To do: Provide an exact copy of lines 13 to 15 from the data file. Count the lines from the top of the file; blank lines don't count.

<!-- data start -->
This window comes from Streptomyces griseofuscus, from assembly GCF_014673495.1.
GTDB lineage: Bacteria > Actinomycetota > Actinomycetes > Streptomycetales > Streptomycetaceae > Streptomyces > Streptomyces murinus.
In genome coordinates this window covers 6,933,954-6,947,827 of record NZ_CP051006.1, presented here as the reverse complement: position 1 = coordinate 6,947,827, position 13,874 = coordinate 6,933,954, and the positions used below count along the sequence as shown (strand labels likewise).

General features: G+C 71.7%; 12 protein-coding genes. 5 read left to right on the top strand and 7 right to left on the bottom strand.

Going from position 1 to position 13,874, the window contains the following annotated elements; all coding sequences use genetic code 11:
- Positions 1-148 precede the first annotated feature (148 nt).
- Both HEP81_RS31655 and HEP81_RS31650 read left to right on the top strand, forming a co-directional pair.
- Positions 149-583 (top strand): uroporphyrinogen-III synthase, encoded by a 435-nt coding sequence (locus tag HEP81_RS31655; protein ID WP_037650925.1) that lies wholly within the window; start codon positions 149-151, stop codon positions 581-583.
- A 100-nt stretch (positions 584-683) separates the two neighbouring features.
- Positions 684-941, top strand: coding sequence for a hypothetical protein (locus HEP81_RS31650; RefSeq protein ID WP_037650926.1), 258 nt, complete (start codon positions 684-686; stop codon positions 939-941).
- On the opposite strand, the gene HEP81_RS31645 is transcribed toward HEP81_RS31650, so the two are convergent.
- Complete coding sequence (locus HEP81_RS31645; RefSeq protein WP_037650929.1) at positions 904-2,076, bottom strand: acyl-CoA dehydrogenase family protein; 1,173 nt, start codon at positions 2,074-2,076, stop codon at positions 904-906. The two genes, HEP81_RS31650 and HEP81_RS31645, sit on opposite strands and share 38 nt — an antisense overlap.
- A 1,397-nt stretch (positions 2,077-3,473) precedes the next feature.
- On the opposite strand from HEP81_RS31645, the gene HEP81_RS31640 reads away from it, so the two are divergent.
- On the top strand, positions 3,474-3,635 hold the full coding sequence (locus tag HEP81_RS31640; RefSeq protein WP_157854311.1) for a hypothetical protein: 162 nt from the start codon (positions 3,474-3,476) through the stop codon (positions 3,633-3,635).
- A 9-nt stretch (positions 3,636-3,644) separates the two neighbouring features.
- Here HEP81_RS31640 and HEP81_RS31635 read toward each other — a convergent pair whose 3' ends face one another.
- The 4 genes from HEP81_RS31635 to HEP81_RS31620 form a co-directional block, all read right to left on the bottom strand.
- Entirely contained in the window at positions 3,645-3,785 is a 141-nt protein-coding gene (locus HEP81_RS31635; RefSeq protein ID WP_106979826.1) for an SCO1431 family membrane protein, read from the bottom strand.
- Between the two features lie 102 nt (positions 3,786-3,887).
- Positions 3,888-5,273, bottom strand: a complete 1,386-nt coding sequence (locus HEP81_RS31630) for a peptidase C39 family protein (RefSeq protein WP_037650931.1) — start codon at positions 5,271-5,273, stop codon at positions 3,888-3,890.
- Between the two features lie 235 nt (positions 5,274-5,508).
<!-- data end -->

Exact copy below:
- A 1,397-nt stretch (positions 2,077-3,473) precedes the next feature.
- On the opposite strand from HEP81_RS31645, the gene HEP81_RS31640 reads away from it, so the two are divergent.
- On the top strand, positions 3,474-3,635 hold the full coding sequence (locus tag HEP81_RS31640; RefSeq protein WP_157854311.1) for a hypothetical protein: 162 nt from the start codon (positions 3,474-3,476) through the stop codon (positions 3,633-3,635).